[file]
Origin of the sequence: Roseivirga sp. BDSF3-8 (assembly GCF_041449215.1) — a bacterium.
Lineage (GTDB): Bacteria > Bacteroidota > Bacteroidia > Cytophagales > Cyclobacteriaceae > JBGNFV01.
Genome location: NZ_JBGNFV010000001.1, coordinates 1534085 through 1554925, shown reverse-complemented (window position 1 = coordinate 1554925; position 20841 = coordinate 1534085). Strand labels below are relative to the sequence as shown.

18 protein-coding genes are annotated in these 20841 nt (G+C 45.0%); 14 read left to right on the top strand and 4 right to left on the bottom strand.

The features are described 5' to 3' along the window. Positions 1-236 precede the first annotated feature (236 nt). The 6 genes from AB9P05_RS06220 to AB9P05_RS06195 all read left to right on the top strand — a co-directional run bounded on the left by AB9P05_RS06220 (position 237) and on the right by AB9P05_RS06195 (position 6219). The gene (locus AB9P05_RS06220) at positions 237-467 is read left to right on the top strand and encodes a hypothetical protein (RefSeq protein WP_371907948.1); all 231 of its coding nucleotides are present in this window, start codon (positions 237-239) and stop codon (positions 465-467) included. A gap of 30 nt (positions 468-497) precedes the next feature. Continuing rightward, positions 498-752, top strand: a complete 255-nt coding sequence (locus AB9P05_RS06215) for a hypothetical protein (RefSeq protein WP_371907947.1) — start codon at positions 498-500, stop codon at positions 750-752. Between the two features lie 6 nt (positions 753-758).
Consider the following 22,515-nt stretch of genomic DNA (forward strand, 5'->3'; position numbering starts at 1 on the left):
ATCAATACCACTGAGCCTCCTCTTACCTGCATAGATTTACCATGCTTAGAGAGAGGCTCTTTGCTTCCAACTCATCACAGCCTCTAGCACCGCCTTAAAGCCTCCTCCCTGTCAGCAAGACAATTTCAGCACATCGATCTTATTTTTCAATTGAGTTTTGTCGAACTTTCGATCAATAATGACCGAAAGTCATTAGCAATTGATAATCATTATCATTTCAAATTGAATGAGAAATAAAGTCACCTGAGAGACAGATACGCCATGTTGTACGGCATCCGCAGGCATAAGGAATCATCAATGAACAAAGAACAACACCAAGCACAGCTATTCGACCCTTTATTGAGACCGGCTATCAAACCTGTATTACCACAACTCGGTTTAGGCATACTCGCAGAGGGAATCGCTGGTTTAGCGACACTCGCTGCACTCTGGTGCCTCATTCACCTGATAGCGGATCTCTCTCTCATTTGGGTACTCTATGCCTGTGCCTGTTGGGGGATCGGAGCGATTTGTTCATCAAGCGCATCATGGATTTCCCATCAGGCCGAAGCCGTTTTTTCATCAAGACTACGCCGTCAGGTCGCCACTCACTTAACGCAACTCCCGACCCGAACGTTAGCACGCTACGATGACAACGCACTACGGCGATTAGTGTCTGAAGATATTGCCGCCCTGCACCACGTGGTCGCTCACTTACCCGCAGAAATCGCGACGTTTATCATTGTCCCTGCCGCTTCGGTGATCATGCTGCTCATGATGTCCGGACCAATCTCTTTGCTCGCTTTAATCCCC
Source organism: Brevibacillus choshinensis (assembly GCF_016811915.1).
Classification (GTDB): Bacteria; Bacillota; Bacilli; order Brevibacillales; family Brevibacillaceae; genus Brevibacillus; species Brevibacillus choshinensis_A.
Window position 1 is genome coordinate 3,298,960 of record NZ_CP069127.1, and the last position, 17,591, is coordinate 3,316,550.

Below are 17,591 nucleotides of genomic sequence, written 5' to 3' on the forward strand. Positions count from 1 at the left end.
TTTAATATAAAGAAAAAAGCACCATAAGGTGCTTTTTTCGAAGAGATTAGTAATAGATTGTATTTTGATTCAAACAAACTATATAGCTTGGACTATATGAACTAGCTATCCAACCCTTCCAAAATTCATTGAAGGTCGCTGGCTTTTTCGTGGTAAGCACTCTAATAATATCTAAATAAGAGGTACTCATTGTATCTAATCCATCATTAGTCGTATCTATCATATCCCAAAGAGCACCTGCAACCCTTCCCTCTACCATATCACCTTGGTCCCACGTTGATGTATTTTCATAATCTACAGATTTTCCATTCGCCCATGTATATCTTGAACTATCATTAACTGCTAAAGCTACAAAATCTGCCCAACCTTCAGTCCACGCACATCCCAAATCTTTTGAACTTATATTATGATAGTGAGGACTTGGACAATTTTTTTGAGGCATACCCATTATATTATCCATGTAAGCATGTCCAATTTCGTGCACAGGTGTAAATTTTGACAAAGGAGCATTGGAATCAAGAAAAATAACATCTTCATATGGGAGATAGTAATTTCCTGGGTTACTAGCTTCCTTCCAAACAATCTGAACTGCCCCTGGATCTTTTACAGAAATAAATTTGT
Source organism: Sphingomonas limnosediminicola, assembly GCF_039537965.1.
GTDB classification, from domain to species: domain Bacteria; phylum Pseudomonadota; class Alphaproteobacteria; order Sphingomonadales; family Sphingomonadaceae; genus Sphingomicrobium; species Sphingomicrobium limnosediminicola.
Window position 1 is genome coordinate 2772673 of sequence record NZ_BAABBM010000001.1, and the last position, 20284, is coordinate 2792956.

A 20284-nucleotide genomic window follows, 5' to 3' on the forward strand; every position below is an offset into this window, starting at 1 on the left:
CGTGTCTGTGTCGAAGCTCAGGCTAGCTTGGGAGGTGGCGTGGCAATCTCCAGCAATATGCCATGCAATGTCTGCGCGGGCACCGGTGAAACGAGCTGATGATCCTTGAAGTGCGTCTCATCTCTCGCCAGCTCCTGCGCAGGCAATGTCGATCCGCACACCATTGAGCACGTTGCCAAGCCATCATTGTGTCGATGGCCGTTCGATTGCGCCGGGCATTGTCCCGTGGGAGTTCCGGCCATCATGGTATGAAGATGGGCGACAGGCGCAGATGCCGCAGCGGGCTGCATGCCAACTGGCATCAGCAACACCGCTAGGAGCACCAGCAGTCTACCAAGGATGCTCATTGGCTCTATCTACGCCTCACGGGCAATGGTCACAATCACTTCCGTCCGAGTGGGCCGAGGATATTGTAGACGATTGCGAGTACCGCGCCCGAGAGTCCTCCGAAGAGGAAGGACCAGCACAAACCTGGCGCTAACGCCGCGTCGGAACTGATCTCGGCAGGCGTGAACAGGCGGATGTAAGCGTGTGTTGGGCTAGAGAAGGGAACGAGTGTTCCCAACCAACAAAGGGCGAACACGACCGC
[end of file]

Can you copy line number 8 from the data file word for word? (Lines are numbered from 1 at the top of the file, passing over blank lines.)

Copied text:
Source organism: Brevibacillus choshinensis (assembly GCF_016811915.1).